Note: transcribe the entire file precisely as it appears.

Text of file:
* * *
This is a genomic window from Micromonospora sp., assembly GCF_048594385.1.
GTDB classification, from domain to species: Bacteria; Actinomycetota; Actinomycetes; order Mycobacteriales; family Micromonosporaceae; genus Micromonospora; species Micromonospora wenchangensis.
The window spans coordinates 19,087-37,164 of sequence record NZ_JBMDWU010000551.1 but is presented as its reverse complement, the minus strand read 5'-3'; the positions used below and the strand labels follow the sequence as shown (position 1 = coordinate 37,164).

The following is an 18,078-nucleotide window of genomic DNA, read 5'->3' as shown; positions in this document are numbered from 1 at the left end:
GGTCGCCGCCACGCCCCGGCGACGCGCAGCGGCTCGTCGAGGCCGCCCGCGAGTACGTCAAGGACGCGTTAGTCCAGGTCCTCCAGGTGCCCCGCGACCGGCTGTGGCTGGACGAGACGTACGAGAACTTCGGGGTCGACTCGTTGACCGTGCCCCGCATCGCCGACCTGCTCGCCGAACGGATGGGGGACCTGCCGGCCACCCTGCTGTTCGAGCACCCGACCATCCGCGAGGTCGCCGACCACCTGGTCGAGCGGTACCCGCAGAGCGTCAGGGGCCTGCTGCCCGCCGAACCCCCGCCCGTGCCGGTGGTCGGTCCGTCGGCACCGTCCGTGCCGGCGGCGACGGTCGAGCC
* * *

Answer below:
This is a genomic window from Micromonospora sp., assembly GCF_048594385.1.
GTDB classification, from domain to species: Bacteria; Actinomycetota; Actinomycetes; order Mycobacteriales; family Micromonosporaceae; genus Micromonospora; species Micromonospora wenchangensis.
The window spans coordinates 19,087-37,164 of sequence record NZ_JBMDWU010000551.1 but is presented as its reverse complement, the minus strand read 5'-3'; the positions used below and the strand labels follow the sequence as shown (position 1 = coordinate 37,164).

The following is an 18,078-nucleotide window of genomic DNA, read 5'->3' as shown; positions in this document are numbered from 1 at the left end:
GGTCGCCGCCACGCCCCGGCGACGCGCAGCGGCTCGTCGAGGCCGCCCGCGAGTACGTCAAGGACGCGTTAGTCCAGGTCCTCCAGGTGCCCCGCGACCGGCTGTGGCTGGACGAGACGTACGAGAACTTCGGGGTCGACTCGTTGACCGTGCCCCGCATCGCCGACCTGCTCGCCGAACGGATGGGGGACCTGCCGGCCACCCTGCTGTTCGAGCACCCGACCATCCGCGAGGTCGCCGACCACCTGGTCGAGCGGTACCCGCAGAGCGTCAGGGGCCTGCTGCCCGCCGAACCCCCGCCCGTGCCGGTGGTCGGTCCGTCGGCACCGTCCGTGCCGGCGGCGACGGTCGAGCC